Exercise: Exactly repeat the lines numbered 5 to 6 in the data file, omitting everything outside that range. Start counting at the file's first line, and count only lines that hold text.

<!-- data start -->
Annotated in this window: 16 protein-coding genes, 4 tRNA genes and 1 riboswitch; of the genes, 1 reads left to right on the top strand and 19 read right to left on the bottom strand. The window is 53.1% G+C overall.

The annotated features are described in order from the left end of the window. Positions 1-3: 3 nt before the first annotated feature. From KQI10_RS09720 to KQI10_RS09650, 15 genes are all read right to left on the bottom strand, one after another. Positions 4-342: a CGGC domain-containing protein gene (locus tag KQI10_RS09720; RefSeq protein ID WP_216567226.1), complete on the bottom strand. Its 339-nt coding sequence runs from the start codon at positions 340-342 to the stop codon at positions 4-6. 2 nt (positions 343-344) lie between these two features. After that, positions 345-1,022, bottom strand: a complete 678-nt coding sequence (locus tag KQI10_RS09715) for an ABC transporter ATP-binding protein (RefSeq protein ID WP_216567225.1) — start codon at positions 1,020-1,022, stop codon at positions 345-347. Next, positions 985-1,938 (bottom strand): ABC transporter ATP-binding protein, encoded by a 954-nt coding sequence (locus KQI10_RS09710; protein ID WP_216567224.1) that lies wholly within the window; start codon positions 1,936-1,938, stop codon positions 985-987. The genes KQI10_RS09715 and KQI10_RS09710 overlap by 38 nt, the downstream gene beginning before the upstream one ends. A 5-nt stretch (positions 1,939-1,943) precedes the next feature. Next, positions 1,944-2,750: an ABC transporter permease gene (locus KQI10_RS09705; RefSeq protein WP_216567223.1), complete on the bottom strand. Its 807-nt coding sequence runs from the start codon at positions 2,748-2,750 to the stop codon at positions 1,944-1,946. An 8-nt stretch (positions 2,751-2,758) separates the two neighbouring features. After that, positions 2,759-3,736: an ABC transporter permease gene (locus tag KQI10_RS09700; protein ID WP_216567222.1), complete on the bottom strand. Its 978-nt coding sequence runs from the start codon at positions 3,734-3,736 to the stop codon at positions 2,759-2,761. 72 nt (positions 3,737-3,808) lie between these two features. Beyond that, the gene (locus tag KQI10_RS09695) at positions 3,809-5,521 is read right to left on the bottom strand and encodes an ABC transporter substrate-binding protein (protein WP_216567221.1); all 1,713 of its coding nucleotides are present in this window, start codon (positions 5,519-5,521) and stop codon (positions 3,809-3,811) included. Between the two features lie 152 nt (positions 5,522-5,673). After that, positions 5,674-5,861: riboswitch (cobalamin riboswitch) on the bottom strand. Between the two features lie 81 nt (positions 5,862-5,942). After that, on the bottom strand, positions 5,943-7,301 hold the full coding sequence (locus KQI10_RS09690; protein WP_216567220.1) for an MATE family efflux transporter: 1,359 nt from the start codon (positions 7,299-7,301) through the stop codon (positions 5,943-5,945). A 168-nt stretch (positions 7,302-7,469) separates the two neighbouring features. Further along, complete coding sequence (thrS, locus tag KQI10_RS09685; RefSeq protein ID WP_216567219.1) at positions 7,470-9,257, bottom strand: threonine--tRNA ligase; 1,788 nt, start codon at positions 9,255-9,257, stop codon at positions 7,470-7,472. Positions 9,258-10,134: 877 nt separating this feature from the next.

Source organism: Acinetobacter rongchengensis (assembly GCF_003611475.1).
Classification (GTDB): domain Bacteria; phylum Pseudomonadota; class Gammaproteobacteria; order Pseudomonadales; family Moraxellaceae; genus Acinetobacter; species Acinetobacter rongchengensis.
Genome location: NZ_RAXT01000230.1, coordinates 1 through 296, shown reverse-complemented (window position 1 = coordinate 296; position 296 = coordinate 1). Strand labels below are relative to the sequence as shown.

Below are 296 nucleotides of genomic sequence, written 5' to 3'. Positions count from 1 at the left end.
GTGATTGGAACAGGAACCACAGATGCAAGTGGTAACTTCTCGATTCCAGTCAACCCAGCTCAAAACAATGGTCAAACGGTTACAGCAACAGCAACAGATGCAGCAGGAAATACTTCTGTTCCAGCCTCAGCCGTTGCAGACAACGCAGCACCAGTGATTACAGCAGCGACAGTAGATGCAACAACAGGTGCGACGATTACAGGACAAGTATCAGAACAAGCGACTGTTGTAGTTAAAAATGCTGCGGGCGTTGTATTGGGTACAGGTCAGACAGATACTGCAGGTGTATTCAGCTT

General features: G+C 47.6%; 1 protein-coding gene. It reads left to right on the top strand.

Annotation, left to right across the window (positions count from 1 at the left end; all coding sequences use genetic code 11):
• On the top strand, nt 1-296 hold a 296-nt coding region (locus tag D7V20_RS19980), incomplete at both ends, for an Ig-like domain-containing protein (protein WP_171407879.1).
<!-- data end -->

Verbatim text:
Genome location: NZ_RAXT01000230.1, coordinates 1 through 296, shown reverse-complemented (window position 1 = coordinate 296; position 296 = coordinate 1). Strand labels below are relative to the sequence as shown.

Below are 296 nucleotides of genomic sequence, written 5' to 3'. Positions count from 1 at the left end.